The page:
Free Markets, Free People

Will Libya go the way of Egypt?

It is now fairly widely acknowledged that what was hoped for in Egypt after its “Arab spring” revolution began is increasingly unlikely to happen.  Namely the emergence of a secular and democratic government which will bring stability, peace and prosperity to its nation.  The rise of the Muslim Brotherhood wasn’t unexpected to those who understood the dynamics of such revolutions.  Nature abhors a vacuum.  Power does as well.  When the Mubarak regime fell, it created just such a power vacuum. And just as with nature, something was bound to fill that vacuum.  In situations like the one in Egypt, that’s usually the most organized and ruthless group available.  Unsurprisingly, that group was the Muslim Brotherhood, and Egypt, like a good number of other states in the area, appears to be headed down the long road to Islamic fundamentalism where Islam and sharia dominate the culture with the usual results.

As Libya goes through the final throes of ousting a dictator, one has to ask what the dominant group might be to fill the power vacuum created there.   We know the Transnational National Council (TNC) is that supposed vehicle for taking power.  But who are they?

Claire Lopez at Big Peace does a little research and gives us an idea.  First, she starts by reading the proposed constitution put forward by the TNC and points to the reality that document promises :

Part of that reality is actually on full display with the online posting of Libya’s “Draft Constitutional Charter for the Transitional Stage. As the equally level-headed Dr. Andrew Bostom wrote in his 22 August 2011 posting, “the salient feature of Libya’s new draft constitution is Part 1, Article 1: Islam is the Religion of the State, and the principal source of legislation is Islamic Jurisprudence (Sharia).” [emphasis added]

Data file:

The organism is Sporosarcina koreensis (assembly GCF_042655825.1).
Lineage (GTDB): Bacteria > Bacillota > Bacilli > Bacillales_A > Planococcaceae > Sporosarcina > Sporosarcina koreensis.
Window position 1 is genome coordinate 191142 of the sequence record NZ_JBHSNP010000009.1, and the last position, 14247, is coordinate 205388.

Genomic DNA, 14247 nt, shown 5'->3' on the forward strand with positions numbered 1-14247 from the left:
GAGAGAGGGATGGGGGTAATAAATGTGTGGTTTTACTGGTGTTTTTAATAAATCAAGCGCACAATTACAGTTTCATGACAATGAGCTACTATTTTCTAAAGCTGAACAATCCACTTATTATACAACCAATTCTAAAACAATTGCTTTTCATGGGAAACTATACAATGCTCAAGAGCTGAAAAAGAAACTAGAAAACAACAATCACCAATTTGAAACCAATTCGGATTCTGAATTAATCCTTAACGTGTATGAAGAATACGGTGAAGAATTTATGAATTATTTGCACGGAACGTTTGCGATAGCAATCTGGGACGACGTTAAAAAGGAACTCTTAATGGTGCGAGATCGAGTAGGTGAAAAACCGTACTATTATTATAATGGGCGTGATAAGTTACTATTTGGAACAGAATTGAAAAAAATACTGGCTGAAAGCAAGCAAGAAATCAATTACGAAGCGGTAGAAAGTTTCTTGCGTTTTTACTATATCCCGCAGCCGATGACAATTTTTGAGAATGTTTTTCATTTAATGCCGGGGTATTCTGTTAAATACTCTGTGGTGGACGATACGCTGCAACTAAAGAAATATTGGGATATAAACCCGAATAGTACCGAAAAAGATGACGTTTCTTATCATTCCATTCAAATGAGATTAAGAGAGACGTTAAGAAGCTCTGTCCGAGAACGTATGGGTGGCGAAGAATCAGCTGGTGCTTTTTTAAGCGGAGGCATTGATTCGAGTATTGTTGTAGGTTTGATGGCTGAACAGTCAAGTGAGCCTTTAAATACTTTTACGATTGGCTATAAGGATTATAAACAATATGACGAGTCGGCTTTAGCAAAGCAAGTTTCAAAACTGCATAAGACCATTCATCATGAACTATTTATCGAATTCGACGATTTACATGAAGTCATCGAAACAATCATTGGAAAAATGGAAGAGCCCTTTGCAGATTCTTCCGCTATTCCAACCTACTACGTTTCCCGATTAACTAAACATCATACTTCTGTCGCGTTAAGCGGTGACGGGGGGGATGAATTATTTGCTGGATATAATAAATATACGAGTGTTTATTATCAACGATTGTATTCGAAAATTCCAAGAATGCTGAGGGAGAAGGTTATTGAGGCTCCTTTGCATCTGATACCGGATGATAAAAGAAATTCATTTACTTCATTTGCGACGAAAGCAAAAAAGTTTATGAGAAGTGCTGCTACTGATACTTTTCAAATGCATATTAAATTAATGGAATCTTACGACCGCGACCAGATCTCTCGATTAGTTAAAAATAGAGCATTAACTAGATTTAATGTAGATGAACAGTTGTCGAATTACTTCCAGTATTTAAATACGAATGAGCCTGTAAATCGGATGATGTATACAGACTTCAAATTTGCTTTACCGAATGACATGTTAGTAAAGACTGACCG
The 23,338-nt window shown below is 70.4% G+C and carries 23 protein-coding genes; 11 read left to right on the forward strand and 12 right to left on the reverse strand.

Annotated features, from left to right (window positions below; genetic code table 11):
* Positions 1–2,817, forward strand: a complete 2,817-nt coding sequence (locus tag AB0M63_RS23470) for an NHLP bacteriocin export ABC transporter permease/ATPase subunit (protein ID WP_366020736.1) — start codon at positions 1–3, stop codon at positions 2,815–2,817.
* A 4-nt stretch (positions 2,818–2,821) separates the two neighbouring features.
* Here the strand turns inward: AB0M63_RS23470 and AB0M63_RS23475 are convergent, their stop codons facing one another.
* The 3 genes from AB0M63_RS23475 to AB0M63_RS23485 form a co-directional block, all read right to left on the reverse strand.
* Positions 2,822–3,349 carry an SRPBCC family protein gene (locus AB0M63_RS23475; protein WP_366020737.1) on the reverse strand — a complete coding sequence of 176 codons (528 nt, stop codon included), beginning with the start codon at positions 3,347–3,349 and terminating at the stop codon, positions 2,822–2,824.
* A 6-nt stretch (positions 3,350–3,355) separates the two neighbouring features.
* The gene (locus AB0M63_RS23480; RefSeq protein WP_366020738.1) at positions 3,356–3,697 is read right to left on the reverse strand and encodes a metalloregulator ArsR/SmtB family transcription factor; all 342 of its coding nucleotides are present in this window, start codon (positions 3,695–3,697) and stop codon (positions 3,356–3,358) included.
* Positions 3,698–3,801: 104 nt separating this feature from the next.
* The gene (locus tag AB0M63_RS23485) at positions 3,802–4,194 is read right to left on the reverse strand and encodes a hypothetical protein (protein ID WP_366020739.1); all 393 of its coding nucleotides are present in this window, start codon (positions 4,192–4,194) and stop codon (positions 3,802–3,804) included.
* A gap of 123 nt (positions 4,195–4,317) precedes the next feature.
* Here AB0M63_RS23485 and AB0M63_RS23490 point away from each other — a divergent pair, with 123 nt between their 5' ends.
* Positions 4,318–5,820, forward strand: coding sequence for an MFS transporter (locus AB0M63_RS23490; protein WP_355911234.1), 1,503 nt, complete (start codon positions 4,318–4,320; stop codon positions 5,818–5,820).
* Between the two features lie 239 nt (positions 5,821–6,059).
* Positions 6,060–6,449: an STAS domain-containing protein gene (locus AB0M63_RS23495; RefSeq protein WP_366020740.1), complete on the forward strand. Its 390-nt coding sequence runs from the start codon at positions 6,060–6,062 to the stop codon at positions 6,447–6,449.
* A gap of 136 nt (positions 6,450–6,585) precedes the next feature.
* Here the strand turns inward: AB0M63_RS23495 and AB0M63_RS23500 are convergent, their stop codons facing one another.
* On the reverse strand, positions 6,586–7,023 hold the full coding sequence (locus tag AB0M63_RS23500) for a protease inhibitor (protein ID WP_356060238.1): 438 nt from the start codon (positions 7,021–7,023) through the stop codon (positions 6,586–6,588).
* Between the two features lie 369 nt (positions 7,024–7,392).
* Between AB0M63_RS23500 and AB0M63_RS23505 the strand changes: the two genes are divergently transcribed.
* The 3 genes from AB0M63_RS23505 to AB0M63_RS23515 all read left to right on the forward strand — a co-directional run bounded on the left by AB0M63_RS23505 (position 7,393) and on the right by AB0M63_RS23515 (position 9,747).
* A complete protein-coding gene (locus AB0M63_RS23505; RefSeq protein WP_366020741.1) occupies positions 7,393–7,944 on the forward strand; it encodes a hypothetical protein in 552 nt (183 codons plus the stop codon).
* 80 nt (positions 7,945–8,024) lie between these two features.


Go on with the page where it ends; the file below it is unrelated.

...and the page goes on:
For those still unsure of what is actually happening in Libya, that Article, which places Islamic law (shariah) at the very top of the constitution, means that principles Jeffersonian republicans consider foundational to a democratic system—such as equality, individual freedom, pluralism, tolerance, minority protections, consent of the governed, natural rights/natural law derived through exercise of human reason, independent (secular) judiciary, and a vibrant free press—even if mentioned later in the draft text, have no real validity. It is what comes first and is stated explicitly in the constitution that carries the real weight. In Libya’s case, that means Islamic law.

Among some that revelation will elicit the reply, “well we don’t know that.  We don’t know that such a declaration will really have the effect that critics are claiming”.   Of course, you have to deny the reality in the vast majority of states in the Middle East where Islam is the state religion and sharia the legal system to say such a thing.

Secondly, Libya is a country with no real experience with western democracy, philosophy or ideals.  For at least 40 years, individual rights have been trampled.  “Natural law” consisted of Gaddafi dictating and the people obeying.  The organs of such a hoped for revolutionary change simply don’t exist in Libya.  But what does exist is an organization of Islamists bent on taking power.  What one has to realize is they believe what they are going to try to do is what is best for both the country and the people.  And they have help: